Have you seen "Pillow Talk"?
Normally this column is about ridiculous or absurd forms of entertainment, but this time I'm going to write about an actually good, classic film.
"Pillow Talk" brings back fond memories of my childhood. I was about 10 years old when my dad called me into the living room and told me to watch a movie that had just started on television. This was the first I’d ever heard or seen of the famous Doris Day and Rock Hudson, big time movie stars in the 1950s and 60s. This was also the first of many nights spent with my dad watching classic films.
“Pillow Talk” is a 1959 romantic comedy focused around a busy career woman (Day) who shares a party telephone line with a womanizing charmer (Hudson). Can you imagine sharing a phone line with a stranger instead of the government?
For its time, the film was actually a little risqué, but by today's standards it would definitely be rated G. There are a few suggestive jokes, but even those are tame by today's standards.
Doris Day plays a classy and independent woman who doesn’t need a man to make her happy yet keeps having horrible luck in love (to all my girlfriends in their mid 20s: sound familiar?). Rock Hudson is gorgeous (oh man is he gorgeous!) as a flirtatious bachelor. One of my favorite things about Hudson's character is that he is always heard singing the same song over the phone to different women, just interchanging their names. And what I love about Day's character is that she isn't fooled by it.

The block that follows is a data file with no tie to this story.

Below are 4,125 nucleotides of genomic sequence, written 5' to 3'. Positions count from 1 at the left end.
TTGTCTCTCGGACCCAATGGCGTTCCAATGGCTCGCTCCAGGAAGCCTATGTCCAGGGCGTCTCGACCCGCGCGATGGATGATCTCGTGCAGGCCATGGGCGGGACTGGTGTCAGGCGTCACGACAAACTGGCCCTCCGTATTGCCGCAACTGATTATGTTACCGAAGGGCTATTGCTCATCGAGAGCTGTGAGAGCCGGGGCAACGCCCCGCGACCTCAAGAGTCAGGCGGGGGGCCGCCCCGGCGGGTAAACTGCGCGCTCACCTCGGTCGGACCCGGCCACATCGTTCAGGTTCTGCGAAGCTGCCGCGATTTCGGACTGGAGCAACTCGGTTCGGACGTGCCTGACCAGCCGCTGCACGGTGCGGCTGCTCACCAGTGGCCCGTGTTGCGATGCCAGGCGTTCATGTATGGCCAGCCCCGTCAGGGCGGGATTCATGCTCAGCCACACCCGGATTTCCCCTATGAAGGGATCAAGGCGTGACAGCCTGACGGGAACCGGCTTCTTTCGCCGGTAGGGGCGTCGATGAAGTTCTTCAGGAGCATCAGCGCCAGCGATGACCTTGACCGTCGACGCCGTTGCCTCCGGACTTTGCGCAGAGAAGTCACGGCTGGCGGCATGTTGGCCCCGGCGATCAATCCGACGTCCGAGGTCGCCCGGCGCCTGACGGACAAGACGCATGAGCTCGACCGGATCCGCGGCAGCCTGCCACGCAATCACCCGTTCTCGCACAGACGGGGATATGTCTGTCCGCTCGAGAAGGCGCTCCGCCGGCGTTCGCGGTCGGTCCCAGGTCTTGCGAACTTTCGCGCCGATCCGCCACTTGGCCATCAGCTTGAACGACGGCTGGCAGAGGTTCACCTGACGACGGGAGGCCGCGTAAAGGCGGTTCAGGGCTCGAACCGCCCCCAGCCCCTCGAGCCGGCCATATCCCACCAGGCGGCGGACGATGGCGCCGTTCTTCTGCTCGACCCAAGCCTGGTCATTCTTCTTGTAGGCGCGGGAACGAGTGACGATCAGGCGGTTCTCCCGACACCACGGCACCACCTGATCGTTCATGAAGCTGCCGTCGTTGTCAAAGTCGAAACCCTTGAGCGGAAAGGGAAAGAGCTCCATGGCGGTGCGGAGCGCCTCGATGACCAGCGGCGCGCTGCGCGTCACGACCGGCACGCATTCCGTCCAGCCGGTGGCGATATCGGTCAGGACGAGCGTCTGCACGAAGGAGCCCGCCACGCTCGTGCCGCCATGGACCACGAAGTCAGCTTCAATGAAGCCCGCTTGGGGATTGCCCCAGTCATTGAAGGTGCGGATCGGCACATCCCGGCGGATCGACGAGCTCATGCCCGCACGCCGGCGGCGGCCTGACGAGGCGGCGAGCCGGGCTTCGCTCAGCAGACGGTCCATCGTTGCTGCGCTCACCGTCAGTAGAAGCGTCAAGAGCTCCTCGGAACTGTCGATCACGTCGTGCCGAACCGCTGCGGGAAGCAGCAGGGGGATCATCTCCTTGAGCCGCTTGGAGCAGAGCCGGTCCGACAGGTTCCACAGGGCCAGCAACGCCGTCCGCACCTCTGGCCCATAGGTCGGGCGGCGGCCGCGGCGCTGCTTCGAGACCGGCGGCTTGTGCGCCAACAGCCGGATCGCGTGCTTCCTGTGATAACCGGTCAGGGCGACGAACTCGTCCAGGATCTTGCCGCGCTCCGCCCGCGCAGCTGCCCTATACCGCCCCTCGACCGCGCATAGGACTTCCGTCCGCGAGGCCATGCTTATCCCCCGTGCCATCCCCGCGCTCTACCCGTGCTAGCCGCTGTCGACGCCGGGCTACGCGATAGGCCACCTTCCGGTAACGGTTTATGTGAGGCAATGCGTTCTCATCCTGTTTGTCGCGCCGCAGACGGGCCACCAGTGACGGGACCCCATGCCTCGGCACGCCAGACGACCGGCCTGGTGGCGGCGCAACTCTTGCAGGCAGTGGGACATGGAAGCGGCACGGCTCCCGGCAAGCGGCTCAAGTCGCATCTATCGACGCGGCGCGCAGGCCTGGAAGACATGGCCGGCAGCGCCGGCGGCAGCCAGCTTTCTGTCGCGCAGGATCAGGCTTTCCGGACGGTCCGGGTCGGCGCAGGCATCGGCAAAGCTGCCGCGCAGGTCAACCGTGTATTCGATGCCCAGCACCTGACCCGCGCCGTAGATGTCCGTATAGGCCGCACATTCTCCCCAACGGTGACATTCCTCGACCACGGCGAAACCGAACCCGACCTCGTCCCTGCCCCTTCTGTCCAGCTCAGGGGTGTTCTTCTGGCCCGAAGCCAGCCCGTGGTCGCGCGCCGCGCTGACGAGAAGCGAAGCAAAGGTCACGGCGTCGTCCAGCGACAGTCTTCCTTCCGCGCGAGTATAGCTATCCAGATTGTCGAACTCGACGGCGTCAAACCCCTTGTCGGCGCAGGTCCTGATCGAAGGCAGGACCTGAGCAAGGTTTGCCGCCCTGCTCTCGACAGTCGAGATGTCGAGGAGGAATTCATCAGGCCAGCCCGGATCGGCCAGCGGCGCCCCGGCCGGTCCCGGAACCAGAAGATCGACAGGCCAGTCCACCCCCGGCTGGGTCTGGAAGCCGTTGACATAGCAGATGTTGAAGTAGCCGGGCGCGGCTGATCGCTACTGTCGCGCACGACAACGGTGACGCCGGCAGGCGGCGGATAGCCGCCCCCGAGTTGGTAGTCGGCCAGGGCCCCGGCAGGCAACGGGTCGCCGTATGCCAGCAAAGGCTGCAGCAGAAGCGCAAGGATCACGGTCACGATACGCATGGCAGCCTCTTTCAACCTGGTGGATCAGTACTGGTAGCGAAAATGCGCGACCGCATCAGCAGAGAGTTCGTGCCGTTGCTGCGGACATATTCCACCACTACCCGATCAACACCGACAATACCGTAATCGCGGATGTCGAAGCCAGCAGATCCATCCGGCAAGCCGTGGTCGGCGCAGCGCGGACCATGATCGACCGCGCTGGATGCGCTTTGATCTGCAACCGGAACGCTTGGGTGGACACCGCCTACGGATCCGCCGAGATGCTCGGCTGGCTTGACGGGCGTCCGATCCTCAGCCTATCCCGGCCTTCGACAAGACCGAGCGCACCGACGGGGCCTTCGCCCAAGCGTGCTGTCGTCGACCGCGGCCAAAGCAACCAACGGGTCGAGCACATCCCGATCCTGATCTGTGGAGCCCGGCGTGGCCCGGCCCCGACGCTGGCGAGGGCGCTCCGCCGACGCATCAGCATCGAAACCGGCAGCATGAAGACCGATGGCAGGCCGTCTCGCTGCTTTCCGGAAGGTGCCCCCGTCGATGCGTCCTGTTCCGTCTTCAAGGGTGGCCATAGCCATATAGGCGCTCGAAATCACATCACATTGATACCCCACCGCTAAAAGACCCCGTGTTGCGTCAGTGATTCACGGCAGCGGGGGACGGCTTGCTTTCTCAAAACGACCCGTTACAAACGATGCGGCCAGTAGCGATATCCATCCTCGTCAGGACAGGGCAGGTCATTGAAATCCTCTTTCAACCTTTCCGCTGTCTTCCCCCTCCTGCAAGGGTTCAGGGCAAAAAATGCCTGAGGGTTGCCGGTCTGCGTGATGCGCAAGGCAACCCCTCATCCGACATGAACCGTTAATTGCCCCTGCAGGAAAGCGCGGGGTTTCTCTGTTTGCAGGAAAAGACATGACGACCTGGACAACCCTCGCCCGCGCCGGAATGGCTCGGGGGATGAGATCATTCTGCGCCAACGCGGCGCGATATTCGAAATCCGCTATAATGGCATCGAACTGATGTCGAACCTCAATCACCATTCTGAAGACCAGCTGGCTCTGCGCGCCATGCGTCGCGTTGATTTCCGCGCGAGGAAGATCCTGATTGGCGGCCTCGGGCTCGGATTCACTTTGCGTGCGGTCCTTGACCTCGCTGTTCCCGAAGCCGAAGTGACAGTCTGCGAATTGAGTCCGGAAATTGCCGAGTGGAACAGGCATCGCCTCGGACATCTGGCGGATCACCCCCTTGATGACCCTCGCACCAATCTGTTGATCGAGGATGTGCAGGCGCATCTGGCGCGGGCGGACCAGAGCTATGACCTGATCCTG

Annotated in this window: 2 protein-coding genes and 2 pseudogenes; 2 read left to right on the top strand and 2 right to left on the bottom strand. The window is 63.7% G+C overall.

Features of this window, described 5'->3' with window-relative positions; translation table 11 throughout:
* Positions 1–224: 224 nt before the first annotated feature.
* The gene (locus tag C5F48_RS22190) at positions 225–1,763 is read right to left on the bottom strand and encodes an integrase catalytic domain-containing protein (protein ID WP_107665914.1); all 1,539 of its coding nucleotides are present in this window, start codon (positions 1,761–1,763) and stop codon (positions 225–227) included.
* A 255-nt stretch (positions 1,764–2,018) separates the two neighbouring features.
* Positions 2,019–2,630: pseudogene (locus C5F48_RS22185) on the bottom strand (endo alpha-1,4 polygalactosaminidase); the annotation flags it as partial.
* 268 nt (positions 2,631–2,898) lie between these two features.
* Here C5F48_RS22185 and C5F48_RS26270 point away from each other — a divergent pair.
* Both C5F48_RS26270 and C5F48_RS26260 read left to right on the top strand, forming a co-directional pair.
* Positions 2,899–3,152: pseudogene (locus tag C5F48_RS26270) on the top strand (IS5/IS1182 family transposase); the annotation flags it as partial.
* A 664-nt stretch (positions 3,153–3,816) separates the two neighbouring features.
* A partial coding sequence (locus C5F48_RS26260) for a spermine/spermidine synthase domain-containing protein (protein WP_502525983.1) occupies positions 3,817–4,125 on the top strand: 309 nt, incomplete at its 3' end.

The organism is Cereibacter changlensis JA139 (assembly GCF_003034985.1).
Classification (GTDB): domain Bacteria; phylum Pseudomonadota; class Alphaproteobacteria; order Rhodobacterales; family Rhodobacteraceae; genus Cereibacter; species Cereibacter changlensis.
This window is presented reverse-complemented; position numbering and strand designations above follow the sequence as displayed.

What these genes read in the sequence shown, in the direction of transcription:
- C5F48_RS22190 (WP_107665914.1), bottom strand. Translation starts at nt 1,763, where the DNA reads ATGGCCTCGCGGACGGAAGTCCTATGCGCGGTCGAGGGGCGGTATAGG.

Just one of her famous lines from the film: "Mr. Allen, this may come as a surprise to you, but there are some men who don't end every sentence with a proposition!"
"Pillow Talk" was ahead of its time and has plenty of material to keep you laughing.
Here's the official trailer for the film:
Rock Hudson and Doris Day paired up for two other hit films during their careers ("Send Me No Flowers," and "Lover Come Back"), but this is by far my favorite.
Jordan Armstrong is a web content producer at KVUE. She holds a degree in Radio, Television and Film from the University of North Texas. Her addiction to television and movies started when she was five years old and wouldn’t stop watching Fraggle Rock. Jordan’s opinions are not a reflection of the views of KVUE.com, KVUE TV, or its parent company Belo Corp. We actually don’t know why we’re letting her have a column.